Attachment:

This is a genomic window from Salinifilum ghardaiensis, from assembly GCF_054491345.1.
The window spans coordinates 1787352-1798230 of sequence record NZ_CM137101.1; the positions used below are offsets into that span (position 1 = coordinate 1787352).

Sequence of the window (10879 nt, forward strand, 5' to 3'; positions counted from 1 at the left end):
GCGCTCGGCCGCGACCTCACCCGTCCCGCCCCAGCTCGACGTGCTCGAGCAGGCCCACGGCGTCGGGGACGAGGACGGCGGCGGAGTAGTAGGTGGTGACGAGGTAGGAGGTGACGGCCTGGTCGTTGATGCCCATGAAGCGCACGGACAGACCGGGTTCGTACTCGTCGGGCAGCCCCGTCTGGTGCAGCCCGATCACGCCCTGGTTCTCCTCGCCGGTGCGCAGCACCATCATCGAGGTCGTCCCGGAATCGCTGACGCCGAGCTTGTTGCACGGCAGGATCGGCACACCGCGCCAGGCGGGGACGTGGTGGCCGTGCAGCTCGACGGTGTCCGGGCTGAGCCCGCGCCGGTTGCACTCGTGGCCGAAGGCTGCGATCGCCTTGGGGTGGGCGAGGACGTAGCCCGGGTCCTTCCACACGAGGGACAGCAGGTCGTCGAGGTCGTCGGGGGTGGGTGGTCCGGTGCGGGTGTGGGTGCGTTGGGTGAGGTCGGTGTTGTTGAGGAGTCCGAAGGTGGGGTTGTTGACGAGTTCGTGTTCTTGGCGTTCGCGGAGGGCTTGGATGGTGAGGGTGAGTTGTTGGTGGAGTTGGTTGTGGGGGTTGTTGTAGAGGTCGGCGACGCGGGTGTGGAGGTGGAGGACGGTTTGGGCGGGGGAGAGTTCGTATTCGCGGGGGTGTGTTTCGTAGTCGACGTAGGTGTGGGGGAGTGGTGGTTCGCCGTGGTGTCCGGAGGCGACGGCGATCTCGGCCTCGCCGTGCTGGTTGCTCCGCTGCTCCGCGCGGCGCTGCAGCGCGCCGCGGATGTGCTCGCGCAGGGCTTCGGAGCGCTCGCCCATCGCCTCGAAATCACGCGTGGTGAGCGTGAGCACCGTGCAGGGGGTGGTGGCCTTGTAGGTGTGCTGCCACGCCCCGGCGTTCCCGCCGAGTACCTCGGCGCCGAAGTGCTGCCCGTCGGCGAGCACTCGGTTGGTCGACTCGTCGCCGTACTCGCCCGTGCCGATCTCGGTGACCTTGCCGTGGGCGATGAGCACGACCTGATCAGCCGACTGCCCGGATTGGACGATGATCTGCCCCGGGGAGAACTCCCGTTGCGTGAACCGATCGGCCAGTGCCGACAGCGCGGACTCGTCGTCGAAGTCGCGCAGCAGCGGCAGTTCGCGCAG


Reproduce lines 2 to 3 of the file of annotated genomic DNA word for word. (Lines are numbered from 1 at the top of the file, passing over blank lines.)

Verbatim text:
The window spans coordinates 1787352-1798230 of sequence record NZ_CM137101.1; the positions used below are offsets into that span (position 1 = coordinate 1787352).

Sequence of the window (10879 nt, forward strand, 5' to 3'; positions counted from 1 at the left end):